CONSULTATION

18.  The Department has told us that it has not held a formal consultation in relation to its proposals, but that there has been extensive informal consultation. As stated in the EM, DCLG published a discussion paper "Review of Property Conditions in the Private Rented Sector" in February 2014, asking for responses by the end of March 2014. It received 299 substantive responses: more detail is given in the material in the Appendix. The draft Order was laid on 4 March: DCLG told us that it intended to publish a Government response to the discussion paper on 13 March. It is unfortunate that the Department did not publish the discussion paper response at the time that it laid the draft Order before Parliament: given that 11 months had elapsed since the deadline set for interested parties to respond to that paper, it should have been possible to publish the analysis in parallel with laying the Order.

IMPACT ASSESSMENT

19.  It is normal practice for an Impact Assessment (IA) to be laid before Parliament alongside a statutory instrument. We asked DCLG why it had not done so in this case. The Department has said that the IA was not laid before Parliament with the Order "because it was only recently decided to extend the criteria and it takes a certain amount of time to prepare an Assessment". DCLG has provided us with a copy of the Regulatory Triage Assessment in relation to the proposals in the Order. However, it is unsatisfactory that Parliament is being asked to consider the instrument before the Impact Assessment itself has been finalised and laid.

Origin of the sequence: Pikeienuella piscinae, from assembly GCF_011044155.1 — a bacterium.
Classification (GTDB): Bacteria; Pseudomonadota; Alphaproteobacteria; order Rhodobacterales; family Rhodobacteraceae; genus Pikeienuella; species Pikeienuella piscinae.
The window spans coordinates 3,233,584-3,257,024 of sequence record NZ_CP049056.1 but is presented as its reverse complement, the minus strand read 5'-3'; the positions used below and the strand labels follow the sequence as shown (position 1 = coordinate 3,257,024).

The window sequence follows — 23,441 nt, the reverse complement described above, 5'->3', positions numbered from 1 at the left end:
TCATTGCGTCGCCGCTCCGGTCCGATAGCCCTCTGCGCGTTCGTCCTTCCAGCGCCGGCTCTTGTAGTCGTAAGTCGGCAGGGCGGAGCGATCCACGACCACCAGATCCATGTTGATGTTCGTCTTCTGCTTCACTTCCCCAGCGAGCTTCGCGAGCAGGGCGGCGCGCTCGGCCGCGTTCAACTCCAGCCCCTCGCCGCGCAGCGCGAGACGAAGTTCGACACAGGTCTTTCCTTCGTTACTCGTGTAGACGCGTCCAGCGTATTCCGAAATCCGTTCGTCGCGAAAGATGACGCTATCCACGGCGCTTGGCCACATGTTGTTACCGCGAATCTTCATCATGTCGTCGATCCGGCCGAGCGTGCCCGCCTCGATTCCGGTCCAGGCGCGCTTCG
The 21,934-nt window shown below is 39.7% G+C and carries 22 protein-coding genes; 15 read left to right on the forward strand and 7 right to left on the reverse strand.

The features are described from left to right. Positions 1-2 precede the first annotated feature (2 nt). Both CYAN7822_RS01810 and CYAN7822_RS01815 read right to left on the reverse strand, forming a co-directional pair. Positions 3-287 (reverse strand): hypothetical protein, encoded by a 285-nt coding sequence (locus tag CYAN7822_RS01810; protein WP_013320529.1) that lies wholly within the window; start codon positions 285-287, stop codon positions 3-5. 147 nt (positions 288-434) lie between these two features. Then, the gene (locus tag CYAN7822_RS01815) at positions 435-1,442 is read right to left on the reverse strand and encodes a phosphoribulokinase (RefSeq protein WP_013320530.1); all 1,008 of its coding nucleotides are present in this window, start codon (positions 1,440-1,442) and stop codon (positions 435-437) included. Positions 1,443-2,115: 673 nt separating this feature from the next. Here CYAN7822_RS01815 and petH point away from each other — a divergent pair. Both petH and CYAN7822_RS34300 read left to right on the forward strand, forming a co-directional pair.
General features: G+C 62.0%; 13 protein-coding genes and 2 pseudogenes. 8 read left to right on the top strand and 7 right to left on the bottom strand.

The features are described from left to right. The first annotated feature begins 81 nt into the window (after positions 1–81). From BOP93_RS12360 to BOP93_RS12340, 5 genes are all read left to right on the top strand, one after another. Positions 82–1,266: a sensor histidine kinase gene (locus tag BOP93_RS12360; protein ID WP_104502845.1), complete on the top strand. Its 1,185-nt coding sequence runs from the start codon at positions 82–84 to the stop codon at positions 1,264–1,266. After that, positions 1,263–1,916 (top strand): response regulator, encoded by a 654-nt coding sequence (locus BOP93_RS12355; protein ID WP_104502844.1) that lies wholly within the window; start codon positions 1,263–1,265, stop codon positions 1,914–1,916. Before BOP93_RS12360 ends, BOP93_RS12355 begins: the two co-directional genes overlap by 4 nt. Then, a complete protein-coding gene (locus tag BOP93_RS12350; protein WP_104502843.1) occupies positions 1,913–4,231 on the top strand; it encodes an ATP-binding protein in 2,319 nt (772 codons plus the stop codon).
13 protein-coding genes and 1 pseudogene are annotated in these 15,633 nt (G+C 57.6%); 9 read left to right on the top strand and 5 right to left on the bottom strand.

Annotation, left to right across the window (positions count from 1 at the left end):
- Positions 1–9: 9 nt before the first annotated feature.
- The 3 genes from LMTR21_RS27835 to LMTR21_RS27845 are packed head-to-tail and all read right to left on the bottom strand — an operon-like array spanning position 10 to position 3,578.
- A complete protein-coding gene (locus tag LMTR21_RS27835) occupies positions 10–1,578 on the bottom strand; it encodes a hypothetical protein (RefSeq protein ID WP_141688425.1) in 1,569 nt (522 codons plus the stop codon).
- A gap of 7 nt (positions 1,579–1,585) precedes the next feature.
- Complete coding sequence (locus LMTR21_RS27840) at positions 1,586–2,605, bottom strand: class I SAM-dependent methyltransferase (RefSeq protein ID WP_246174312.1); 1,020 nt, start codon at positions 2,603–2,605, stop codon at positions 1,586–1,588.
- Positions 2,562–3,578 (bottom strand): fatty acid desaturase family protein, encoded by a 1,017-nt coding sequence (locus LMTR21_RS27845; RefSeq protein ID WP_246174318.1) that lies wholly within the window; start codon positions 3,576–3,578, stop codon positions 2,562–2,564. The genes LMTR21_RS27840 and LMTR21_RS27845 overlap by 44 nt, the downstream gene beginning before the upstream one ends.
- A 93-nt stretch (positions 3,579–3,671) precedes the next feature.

INSUFFICIENT INFORMATION

20.  We are concerned that the Department has failed to provide sufficient information about the evidence justifying these policy proposals, and about the impact that, if agreed, they would have on those likely to be affected. In our view, the explanatory material laid in support of the Order provides insufficient information to gain a clear understanding about the instrument's policy objective and intended implementation.

DEVELOPMENTS IN PRIVATE RENTED SECTOR SINCE HOUSING ACT 2004